With complex images, like images of skin symptoms, long descriptions help people who face barriers due to sight loss. They can give these users the same level of detail that sighted users can see in the image.
The NHS website team is experimenting with using the details component to reveal a long description under an image. That means everyone, not just screen reader users, can access the information if it they want to. Please feed back if you are exploring other ways to present long descriptions.
This is a close-up image of chickenpox spots on white skin. You cannot tell what part of the body is shown.
There are about 10 spots that vary in size from about 1mm to 1cm. Some spots are close together.
Some of the bigger spots are raised and have scabs over them. The scabs are yellow and pink and the skin around the scab is pink. Some scabs look soft and seem to be filled with fluid.
The smaller spots look like tiny pink blisters.
This example includes:
- the size of the spots
- the colour of the spots
- the shape of the spots
- the texture of the spots
- the number of spots
- the pattern of the rash
Also include the location on the body if it's easy to identify in the image. If the image does not clearly identify the location on the body, explain that you cannot tell what part of the body is shown.
It's difficult to capture all these characteristics in the alt-text character limit.
Medical sources for symptoms on black and brown skin
- Mind the Gap: UK clinical handbook of signs and symptoms in black and brown skin published in 2020
- Skin Deep: international website with images of skin conditions in children shown on a range of skin tones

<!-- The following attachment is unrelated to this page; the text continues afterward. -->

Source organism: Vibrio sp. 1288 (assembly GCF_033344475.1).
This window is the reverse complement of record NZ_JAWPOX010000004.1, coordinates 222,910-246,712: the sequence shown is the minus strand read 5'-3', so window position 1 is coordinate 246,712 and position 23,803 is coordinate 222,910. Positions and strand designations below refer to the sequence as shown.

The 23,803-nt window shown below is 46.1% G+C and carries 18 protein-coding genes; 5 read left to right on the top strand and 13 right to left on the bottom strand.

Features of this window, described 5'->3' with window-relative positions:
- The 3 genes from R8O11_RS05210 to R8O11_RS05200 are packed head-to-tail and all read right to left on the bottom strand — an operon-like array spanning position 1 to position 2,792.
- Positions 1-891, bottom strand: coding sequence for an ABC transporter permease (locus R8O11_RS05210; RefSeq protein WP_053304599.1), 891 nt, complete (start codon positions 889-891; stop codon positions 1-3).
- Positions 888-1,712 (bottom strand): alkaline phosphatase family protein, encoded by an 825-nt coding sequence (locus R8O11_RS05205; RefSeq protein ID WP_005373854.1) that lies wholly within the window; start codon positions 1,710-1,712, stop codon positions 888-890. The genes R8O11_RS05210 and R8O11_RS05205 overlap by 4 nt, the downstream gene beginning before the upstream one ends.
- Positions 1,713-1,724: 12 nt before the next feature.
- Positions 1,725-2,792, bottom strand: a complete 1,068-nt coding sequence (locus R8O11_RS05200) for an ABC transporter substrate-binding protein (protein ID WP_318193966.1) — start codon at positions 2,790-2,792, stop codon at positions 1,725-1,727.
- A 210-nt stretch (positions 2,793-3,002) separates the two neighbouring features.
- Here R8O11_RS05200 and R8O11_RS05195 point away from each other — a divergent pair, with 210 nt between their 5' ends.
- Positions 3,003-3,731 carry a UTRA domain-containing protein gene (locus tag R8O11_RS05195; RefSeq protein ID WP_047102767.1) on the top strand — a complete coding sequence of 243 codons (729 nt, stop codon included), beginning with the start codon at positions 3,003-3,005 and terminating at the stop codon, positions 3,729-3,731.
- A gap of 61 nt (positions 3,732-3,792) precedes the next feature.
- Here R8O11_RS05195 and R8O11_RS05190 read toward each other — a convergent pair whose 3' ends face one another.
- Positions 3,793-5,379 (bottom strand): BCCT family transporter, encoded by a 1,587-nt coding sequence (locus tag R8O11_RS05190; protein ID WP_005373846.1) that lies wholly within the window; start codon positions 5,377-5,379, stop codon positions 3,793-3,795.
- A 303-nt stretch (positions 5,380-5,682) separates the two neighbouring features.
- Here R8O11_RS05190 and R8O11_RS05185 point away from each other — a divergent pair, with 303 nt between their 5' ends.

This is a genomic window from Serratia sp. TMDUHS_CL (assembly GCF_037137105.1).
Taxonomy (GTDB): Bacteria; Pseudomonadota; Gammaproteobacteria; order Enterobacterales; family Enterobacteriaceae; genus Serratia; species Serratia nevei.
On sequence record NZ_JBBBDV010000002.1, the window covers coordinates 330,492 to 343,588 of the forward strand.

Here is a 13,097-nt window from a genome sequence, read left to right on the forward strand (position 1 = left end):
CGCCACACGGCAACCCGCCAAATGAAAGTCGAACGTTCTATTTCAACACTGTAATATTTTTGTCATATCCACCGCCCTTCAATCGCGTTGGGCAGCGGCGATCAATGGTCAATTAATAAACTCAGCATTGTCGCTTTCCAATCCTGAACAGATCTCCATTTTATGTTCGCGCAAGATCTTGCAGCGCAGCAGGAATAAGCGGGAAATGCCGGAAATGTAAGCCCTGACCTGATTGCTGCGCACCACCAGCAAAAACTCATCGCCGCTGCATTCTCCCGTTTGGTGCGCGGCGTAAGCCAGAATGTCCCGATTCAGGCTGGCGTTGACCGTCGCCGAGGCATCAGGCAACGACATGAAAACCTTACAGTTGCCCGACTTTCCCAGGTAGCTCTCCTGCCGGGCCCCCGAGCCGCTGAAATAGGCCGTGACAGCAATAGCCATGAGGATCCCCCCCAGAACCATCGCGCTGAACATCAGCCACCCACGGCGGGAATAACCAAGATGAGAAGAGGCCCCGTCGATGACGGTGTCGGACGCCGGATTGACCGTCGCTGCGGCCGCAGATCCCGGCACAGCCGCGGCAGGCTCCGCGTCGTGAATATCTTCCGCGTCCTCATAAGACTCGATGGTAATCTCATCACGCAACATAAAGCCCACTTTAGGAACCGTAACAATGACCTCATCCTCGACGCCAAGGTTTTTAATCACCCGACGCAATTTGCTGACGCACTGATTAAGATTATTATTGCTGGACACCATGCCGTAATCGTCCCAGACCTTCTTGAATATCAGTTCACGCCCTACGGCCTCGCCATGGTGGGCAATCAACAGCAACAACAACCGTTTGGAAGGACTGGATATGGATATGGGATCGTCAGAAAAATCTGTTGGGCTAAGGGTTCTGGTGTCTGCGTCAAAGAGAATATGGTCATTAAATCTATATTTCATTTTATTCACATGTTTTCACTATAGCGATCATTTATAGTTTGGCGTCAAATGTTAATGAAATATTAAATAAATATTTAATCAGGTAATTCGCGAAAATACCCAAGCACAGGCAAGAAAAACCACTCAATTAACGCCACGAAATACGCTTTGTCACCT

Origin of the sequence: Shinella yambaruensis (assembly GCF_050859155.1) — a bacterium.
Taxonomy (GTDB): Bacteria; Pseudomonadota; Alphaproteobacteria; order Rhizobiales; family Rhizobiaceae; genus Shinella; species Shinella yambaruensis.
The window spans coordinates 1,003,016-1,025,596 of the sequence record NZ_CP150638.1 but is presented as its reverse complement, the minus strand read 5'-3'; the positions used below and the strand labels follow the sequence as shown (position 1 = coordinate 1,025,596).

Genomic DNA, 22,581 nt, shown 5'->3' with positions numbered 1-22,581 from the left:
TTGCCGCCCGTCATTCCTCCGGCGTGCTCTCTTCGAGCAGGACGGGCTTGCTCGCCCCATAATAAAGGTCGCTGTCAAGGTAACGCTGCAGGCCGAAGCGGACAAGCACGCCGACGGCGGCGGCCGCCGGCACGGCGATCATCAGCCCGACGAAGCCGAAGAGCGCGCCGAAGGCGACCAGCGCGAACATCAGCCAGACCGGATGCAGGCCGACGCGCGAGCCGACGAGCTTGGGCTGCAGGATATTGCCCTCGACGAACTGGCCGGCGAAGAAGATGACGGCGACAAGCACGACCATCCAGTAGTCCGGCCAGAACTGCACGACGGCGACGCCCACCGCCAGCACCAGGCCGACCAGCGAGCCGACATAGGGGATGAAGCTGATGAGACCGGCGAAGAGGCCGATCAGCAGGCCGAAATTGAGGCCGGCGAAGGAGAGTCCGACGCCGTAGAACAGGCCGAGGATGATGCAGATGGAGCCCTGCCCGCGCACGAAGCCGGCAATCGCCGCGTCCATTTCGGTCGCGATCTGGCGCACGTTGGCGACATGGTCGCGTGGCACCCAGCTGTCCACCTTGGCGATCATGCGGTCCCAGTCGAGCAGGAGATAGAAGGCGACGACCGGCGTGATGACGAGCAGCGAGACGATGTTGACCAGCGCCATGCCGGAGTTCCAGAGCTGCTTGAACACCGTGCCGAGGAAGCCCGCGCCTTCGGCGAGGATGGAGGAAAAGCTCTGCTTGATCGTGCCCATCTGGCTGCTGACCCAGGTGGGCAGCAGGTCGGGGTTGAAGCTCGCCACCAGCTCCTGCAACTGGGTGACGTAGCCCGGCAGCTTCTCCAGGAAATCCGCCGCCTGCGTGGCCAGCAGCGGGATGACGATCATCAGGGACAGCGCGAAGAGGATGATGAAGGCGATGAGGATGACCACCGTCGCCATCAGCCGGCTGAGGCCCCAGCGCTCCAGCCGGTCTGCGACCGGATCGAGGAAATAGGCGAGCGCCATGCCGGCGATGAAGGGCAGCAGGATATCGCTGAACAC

- Skin of Color Society: patient dermatology education for patients: US website with information on a range of skin conditions
- British Association of Dermatologists: reviewing how we describe skin symptoms
- DermNet NZ: a free resource on skin conditions, supported by dermatologists on behalf of the New Zealand Dermatological Society
Details of NHS website user research
The NHS website team surveyed 500 people, 100 of whom were people of colour. They also carried out a card sorting exercise with around 50 people, most of whom did not identify as having white skin. They did 14 in-depth 1‑to‑1 interviews with people with brown or black skin and conducted research with 12 people with sight loss.
In their research, they found that people with brown or black skin:
- appreciated content that clearly stated that a symptom may appear differently on various skin tones
- preferred the terms "light brown", "medium brown" and "dark brown" to less specific terms such as "light skin", "dark skin" or "darker skin"
The NHS website team also found it helps people with sight loss if you:
- include descriptions of how skin feels when you touch it, so that people know what to feel for on their own skin or someone else's skin
- are specific about the skin tone shown in an image, for example, "light brown" or "medium brown"
- provide a long description for complex images when short alt-text cannot convey all the information users need
Long descriptions tested well with screen reader users but the team is still testing them in content about skin symptoms.
Would you like to contribute to this guidance?
Please let us know how this has worked for you and, in particular, if you have research findings to share. This will help us improve it for everyone.
Before you start, you will need a GitHub account. It's an open forum where we collect feedback.